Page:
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Can Dry Eye Disease Be Cured?

Can Dry Eye Disease Be Cured?

We wish we could tell you all that dry eye can be cured or managed forever without symptoms. It isn’t as easy as that. Multiple factors cause dry eye— combine that with lifestyle, environment, and the natural aging process, and you have even more variables. The trick is to determine the root cause and treat that accordingly.

Below is a shortlist from temporary annoyance to nearly permanently managed.

1. Temporary – For some people, it’s a matter of lifestyle and environmental factors that led to the Dry Eye Disease (DED) diagnosis.

  • For you lucky ones, it’s just a matter of lifestyle modifications, such as dietary changes, altering behaviors, and short-term use of eye drops to restore a healthy tear film to your eyes.

  • Though it can’t technically be cured, it may be possible to manage it so it doesn’t return.

2. Easily managed – Maybe you’ve delayed getting a diagnosis and had Dry Eye symptoms for a while. It may have worsened, and your regular eye drops may not be helpful.

  • We’d recommend our nine tests to determine what is causing the problem with your eyes.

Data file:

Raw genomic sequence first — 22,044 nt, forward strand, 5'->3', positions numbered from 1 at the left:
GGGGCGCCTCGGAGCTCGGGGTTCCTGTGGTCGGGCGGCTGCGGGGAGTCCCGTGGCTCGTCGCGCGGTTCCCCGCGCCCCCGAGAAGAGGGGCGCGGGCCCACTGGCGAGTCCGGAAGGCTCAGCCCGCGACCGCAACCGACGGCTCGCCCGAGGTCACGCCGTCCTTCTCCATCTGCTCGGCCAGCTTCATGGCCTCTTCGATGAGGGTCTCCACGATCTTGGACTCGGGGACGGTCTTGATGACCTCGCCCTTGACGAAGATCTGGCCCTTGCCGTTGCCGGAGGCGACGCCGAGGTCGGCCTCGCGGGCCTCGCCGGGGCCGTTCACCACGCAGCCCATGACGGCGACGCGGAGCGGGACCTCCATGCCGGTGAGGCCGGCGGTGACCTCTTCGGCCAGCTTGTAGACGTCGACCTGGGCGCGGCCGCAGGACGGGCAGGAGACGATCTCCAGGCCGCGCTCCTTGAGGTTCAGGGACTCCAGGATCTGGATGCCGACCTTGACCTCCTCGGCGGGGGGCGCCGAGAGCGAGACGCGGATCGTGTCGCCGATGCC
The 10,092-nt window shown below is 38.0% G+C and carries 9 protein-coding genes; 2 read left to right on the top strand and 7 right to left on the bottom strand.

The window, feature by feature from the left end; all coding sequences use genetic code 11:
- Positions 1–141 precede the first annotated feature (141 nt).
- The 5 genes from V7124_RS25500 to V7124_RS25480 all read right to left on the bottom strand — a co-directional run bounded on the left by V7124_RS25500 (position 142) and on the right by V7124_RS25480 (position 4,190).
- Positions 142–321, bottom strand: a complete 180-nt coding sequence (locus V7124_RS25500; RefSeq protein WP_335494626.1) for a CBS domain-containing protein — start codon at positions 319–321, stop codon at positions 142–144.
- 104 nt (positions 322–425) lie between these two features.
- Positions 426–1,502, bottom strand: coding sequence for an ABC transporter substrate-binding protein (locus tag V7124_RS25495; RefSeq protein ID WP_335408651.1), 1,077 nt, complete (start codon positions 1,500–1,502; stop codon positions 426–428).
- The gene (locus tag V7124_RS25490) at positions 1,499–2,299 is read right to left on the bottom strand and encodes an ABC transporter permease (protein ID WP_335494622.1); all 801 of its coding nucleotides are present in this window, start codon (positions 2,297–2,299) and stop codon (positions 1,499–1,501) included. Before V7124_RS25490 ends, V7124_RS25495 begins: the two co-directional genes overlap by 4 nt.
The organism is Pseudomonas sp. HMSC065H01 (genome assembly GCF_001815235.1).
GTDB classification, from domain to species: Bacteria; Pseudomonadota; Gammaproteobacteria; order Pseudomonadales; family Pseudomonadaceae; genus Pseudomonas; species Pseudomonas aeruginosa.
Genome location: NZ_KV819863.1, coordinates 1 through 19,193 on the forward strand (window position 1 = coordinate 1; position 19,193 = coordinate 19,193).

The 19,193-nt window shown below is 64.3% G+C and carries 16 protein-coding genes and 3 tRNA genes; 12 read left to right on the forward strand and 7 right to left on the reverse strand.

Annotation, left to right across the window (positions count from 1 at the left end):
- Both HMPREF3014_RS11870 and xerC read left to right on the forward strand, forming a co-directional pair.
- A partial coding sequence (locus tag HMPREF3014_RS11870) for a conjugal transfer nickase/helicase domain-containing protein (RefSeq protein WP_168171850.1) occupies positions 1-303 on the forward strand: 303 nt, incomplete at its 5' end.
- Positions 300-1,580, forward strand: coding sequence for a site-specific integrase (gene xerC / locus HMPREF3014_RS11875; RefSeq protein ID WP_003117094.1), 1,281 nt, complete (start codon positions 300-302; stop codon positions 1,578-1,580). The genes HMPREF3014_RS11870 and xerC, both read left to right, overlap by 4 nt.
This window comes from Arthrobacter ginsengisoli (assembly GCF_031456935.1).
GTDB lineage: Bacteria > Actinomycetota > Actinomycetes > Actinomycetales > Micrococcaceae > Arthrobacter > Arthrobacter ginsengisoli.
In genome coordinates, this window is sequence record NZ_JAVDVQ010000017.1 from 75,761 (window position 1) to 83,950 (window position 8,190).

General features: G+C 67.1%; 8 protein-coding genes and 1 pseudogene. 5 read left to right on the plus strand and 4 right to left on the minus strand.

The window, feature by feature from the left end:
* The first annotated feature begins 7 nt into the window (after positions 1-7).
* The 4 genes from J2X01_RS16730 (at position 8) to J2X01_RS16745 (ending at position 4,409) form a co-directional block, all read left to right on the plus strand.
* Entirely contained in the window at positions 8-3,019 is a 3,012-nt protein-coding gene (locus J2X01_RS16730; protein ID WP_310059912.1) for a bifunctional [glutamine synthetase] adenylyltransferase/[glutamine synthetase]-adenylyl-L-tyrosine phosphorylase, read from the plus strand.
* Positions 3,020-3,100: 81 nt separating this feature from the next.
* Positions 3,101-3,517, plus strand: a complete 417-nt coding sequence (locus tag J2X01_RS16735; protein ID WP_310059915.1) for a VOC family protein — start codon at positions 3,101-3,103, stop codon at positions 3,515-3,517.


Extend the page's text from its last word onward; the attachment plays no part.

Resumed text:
• For 80% of our clients, Meibomian gland dysfunction is the root cause.

  • With treatment, DED can be managed with visits as little as every six months to 3 years.

3. Managed with some interventions – Hormones, certain medications, irritating contact lenses, vitamin deficiencies, and autoimmune and other diseases can lead to DED.

  • A person may need to take medications or alter their protocols with an eye doctor to get better results.

  • Punctual plugs may be the answer for certain people. These come in dissolvable and removable and can help regulate the tear ducts.

  • Prescription eye drops may be helpful.

4. Managed with more profound interventions – For patients with structural issues in the eyelids, surgery may be required to keep the eyelids shut effectively enough for the eyes to retain moisture. A corneal ulcer is another serious condition that requires a longer healing time and more extensive treatments.

For the lucky few, managing DED is temporary. It may not come up again if the patient can develop greater awareness around triggers and minimize those. With proper care and treatment, management for most people can be done every six months to 3 years.

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